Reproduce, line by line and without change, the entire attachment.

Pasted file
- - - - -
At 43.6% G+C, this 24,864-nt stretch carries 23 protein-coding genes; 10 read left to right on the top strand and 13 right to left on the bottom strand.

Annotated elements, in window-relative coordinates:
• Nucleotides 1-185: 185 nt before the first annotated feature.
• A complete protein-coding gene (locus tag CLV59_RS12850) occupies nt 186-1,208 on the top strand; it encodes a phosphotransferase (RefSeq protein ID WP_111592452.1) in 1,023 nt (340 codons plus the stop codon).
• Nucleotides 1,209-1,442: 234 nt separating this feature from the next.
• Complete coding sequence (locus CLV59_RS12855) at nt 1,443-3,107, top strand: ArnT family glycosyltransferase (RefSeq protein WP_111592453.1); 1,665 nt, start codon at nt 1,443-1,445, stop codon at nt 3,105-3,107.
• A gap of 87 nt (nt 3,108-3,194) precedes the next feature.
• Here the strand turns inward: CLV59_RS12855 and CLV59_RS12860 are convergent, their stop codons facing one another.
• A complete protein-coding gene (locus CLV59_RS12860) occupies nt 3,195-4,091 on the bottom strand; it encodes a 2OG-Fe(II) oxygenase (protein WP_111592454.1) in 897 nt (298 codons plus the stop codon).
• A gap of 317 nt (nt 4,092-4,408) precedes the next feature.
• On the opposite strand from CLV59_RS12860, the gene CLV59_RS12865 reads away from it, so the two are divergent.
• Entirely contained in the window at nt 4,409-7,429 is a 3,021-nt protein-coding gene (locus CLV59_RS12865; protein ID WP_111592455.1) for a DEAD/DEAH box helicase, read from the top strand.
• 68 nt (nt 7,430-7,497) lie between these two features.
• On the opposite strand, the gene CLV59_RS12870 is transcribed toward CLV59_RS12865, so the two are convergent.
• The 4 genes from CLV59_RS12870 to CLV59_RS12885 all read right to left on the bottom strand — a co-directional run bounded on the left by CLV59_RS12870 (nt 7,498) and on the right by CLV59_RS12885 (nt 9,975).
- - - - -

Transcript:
At 43.6% G+C, this 24,864-nt stretch carries 23 protein-coding genes; 10 read left to right on the top strand and 13 right to left on the bottom strand.

Annotated elements, in window-relative coordinates:
• Nucleotides 1-185: 185 nt before the first annotated feature.
• A complete protein-coding gene (locus tag CLV59_RS12850) occupies nt 186-1,208 on the top strand; it encodes a phosphotransferase (RefSeq protein ID WP_111592452.1) in 1,023 nt (340 codons plus the stop codon).
• Nucleotides 1,209-1,442: 234 nt separating this feature from the next.
• Complete coding sequence (locus CLV59_RS12855) at nt 1,443-3,107, top strand: ArnT family glycosyltransferase (RefSeq protein WP_111592453.1); 1,665 nt, start codon at nt 1,443-1,445, stop codon at nt 3,105-3,107.
• A gap of 87 nt (nt 3,108-3,194) precedes the next feature.
• Here the strand turns inward: CLV59_RS12855 and CLV59_RS12860 are convergent, their stop codons facing one another.
• A complete protein-coding gene (locus CLV59_RS12860) occupies nt 3,195-4,091 on the bottom strand; it encodes a 2OG-Fe(II) oxygenase (protein WP_111592454.1) in 897 nt (298 codons plus the stop codon).
• A gap of 317 nt (nt 4,092-4,408) precedes the next feature.
• On the opposite strand from CLV59_RS12860, the gene CLV59_RS12865 reads away from it, so the two are divergent.
• Entirely contained in the window at nt 4,409-7,429 is a 3,021-nt protein-coding gene (locus CLV59_RS12865; protein ID WP_111592455.1) for a DEAD/DEAH box helicase, read from the top strand.
• 68 nt (nt 7,430-7,497) lie between these two features.
• On the opposite strand, the gene CLV59_RS12870 is transcribed toward CLV59_RS12865, so the two are convergent.
• The 4 genes from CLV59_RS12870 to CLV59_RS12885 all read right to left on the bottom strand — a co-directional run bounded on the left by CLV59_RS12870 (nt 7,498) and on the right by CLV59_RS12885 (nt 9,975).